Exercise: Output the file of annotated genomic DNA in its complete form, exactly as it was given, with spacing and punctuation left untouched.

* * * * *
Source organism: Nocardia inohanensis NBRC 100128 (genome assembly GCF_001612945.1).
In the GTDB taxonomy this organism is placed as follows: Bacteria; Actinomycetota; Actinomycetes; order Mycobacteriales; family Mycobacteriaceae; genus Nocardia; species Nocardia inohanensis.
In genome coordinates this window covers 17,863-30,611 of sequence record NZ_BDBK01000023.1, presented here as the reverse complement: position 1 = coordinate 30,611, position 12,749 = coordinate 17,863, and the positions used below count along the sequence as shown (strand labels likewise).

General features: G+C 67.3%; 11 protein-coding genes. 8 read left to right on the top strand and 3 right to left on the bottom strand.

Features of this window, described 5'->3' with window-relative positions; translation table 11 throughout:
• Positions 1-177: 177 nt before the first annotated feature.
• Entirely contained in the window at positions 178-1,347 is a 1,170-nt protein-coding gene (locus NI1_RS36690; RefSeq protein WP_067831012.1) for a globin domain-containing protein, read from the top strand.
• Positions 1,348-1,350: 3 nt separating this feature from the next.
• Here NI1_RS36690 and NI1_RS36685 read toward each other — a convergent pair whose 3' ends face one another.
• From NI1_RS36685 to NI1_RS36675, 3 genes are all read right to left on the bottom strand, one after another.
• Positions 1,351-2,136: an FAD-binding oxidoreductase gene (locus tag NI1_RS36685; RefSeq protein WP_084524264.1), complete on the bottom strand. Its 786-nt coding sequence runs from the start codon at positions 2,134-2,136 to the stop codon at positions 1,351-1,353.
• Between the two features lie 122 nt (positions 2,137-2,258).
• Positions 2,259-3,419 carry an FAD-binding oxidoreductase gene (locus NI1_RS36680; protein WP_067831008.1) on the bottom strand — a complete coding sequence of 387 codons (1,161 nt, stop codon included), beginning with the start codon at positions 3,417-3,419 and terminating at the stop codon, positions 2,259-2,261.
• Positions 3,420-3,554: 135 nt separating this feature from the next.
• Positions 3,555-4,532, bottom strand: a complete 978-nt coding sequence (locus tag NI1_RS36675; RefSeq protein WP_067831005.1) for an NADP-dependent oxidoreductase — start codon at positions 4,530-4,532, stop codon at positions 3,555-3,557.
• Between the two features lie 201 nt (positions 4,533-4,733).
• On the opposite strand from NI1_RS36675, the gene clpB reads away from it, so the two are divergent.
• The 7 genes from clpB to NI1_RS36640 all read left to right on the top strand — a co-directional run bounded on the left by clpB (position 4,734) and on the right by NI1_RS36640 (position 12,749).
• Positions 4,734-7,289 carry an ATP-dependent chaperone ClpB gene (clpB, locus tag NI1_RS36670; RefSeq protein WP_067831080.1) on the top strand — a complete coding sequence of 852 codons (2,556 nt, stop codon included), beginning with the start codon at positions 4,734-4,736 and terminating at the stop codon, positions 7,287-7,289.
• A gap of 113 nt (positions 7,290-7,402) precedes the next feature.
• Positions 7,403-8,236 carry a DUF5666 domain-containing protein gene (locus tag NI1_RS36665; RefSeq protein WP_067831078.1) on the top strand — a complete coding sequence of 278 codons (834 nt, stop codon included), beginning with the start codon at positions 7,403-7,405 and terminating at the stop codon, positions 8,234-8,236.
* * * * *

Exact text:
Source organism: Nocardia inohanensis NBRC 100128 (genome assembly GCF_001612945.1).
In the GTDB taxonomy this organism is placed as follows: Bacteria; Actinomycetota; Actinomycetes; order Mycobacteriales; family Mycobacteriaceae; genus Nocardia; species Nocardia inohanensis.
In genome coordinates this window covers 17,863-30,611 of sequence record NZ_BDBK01000023.1, presented here as the reverse complement: position 1 = coordinate 30,611, position 12,749 = coordinate 17,863, and the positions used below count along the sequence as shown (strand labels likewise).

General features: G+C 67.3%; 11 protein-coding genes. 8 read left to right on the top strand and 3 right to left on the bottom strand.

Features of this window, described 5'->3' with window-relative positions; translation table 11 throughout:
• Positions 1-177: 177 nt before the first annotated feature.
• Entirely contained in the window at positions 178-1,347 is a 1,170-nt protein-coding gene (locus NI1_RS36690; RefSeq protein WP_067831012.1) for a globin domain-containing protein, read from the top strand.
• Positions 1,348-1,350: 3 nt separating this feature from the next.
• Here NI1_RS36690 and NI1_RS36685 read toward each other — a convergent pair whose 3' ends face one another.
• From NI1_RS36685 to NI1_RS36675, 3 genes are all read right to left on the bottom strand, one after another.
• Positions 1,351-2,136: an FAD-binding oxidoreductase gene (locus tag NI1_RS36685; RefSeq protein WP_084524264.1), complete on the bottom strand. Its 786-nt coding sequence runs from the start codon at positions 2,134-2,136 to the stop codon at positions 1,351-1,353.
• Between the two features lie 122 nt (positions 2,137-2,258).
• Positions 2,259-3,419 carry an FAD-binding oxidoreductase gene (locus NI1_RS36680; protein WP_067831008.1) on the bottom strand — a complete coding sequence of 387 codons (1,161 nt, stop codon included), beginning with the start codon at positions 3,417-3,419 and terminating at the stop codon, positions 2,259-2,261.
• Positions 3,420-3,554: 135 nt separating this feature from the next.
• Positions 3,555-4,532, bottom strand: a complete 978-nt coding sequence (locus tag NI1_RS36675; RefSeq protein WP_067831005.1) for an NADP-dependent oxidoreductase — start codon at positions 4,530-4,532, stop codon at positions 3,555-3,557.
• Between the two features lie 201 nt (positions 4,533-4,733).
• On the opposite strand from NI1_RS36675, the gene clpB reads away from it, so the two are divergent.
• The 7 genes from clpB to NI1_RS36640 all read left to right on the top strand — a co-directional run bounded on the left by clpB (position 4,734) and on the right by NI1_RS36640 (position 12,749).
• Positions 4,734-7,289 carry an ATP-dependent chaperone ClpB gene (clpB, locus tag NI1_RS36670; RefSeq protein WP_067831080.1) on the top strand — a complete coding sequence of 852 codons (2,556 nt, stop codon included), beginning with the start codon at positions 4,734-4,736 and terminating at the stop codon, positions 7,287-7,289.
• A gap of 113 nt (positions 7,290-7,402) precedes the next feature.
• Positions 7,403-8,236 carry a DUF5666 domain-containing protein gene (locus tag NI1_RS36665; RefSeq protein WP_067831078.1) on the top strand — a complete coding sequence of 278 codons (834 nt, stop codon included), beginning with the start codon at positions 7,403-7,405 and terminating at the stop codon, positions 8,234-8,236.